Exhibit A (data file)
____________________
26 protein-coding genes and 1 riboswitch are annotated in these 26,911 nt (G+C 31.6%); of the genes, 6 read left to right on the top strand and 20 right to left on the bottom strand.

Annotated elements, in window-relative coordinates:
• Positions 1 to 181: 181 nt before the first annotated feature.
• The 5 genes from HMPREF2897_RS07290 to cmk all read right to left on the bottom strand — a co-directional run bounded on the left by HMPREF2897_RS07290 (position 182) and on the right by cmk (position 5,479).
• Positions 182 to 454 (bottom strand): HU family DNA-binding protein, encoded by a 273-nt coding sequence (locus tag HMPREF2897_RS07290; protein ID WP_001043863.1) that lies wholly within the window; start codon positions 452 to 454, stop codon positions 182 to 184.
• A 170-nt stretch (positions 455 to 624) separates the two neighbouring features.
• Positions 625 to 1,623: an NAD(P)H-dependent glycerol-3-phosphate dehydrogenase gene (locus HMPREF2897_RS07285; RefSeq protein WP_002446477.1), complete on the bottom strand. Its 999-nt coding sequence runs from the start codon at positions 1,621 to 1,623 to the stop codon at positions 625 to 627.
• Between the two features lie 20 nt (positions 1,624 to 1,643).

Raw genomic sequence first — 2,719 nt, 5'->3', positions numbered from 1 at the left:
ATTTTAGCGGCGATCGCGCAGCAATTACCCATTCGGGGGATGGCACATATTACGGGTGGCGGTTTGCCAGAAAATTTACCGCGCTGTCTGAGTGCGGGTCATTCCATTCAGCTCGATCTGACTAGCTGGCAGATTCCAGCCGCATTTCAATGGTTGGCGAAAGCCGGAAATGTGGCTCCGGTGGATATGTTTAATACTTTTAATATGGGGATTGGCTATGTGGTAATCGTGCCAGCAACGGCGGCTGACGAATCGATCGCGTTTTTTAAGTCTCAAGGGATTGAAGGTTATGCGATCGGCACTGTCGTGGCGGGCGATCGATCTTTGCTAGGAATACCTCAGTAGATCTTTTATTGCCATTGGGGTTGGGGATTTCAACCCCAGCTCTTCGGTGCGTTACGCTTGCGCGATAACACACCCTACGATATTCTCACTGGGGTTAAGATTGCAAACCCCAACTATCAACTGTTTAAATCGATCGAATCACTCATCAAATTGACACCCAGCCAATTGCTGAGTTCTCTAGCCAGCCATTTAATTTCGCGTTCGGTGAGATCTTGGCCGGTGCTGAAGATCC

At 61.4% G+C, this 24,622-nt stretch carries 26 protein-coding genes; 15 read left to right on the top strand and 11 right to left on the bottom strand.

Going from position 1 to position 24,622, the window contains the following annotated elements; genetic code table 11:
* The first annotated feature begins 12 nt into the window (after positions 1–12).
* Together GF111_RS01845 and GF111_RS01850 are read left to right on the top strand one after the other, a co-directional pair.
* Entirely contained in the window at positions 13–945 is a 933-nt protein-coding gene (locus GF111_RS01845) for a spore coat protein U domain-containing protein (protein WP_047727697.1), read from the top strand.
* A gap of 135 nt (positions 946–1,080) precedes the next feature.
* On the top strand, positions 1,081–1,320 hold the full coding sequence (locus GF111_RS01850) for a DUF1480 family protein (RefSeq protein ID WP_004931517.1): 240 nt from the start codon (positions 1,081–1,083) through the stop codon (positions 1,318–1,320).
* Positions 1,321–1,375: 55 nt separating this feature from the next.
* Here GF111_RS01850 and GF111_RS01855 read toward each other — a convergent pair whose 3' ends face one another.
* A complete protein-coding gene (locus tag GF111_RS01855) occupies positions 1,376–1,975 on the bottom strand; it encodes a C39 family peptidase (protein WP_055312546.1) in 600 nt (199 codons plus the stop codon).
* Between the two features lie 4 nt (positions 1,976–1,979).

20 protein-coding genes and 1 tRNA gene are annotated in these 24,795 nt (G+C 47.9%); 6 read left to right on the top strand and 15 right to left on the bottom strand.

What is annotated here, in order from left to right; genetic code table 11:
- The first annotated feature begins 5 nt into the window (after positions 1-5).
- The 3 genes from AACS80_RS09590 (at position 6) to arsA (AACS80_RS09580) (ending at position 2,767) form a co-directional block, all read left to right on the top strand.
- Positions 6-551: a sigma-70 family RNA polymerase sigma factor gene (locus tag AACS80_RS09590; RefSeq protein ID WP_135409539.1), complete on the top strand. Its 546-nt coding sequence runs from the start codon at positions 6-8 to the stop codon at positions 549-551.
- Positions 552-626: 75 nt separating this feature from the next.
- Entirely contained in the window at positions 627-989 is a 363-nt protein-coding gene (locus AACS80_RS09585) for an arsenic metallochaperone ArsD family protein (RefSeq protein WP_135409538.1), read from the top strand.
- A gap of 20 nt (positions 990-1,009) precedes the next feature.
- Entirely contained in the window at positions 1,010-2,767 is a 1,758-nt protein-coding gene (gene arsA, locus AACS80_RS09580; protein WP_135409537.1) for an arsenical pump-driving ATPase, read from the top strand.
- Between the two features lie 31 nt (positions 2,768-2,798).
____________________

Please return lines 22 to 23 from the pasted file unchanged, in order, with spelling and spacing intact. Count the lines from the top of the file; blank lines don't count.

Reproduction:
20 protein-coding genes and 1 tRNA gene are annotated in these 24,795 nt (G+C 47.9%); 6 read left to right on the top strand and 15 right to left on the bottom strand.

What is annotated here, in order from left to right; genetic code table 11: